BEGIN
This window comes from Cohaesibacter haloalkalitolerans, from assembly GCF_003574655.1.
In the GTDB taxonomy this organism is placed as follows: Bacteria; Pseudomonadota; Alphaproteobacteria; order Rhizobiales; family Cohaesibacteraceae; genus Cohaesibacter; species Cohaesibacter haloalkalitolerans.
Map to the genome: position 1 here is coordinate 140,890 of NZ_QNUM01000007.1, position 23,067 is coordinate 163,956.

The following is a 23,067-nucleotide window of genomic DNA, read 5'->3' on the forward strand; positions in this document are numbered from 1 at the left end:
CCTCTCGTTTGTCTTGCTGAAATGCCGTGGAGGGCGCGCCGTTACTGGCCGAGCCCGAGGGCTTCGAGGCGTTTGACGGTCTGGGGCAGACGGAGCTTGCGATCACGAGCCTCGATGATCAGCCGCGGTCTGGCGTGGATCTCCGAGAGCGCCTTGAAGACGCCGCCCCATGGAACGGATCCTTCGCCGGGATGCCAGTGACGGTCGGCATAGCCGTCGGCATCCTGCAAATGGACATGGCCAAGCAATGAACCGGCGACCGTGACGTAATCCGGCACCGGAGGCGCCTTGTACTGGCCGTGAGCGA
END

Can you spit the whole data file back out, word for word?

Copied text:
This window comes from Cohaesibacter haloalkalitolerans, from assembly GCF_003574655.1.
In the GTDB taxonomy this organism is placed as follows: Bacteria; Pseudomonadota; Alphaproteobacteria; order Rhizobiales; family Cohaesibacteraceae; genus Cohaesibacter; species Cohaesibacter haloalkalitolerans.
Map to the genome: position 1 here is coordinate 140,890 of NZ_QNUM01000007.1, position 23,067 is coordinate 163,956.

The following is a 23,067-nucleotide window of genomic DNA, read 5'->3' on the forward strand; positions in this document are numbered from 1 at the left end:
CCTCTCGTTTGTCTTGCTGAAATGCCGTGGAGGGCGCGCCGTTACTGGCCGAGCCCGAGGGCTTCGAGGCGTTTGACGGTCTGGGGCAGACGGAGCTTGCGATCACGAGCCTCGATGATCAGCCGCGGTCTGGCGTGGATCTCCGAGAGCGCCTTGAAGACGCCGCCCCATGGAACGGATCCTTCGCCGGGATGCCAGTGACGGTCGGCATAGCCGTCGGCATCCTGCAAATGGACATGGCCAAGCAATGAACCGGCGACCGTGACGTAATCCGGCACCGGAGGCGCCTTGTACTGGCCGTGAGCGA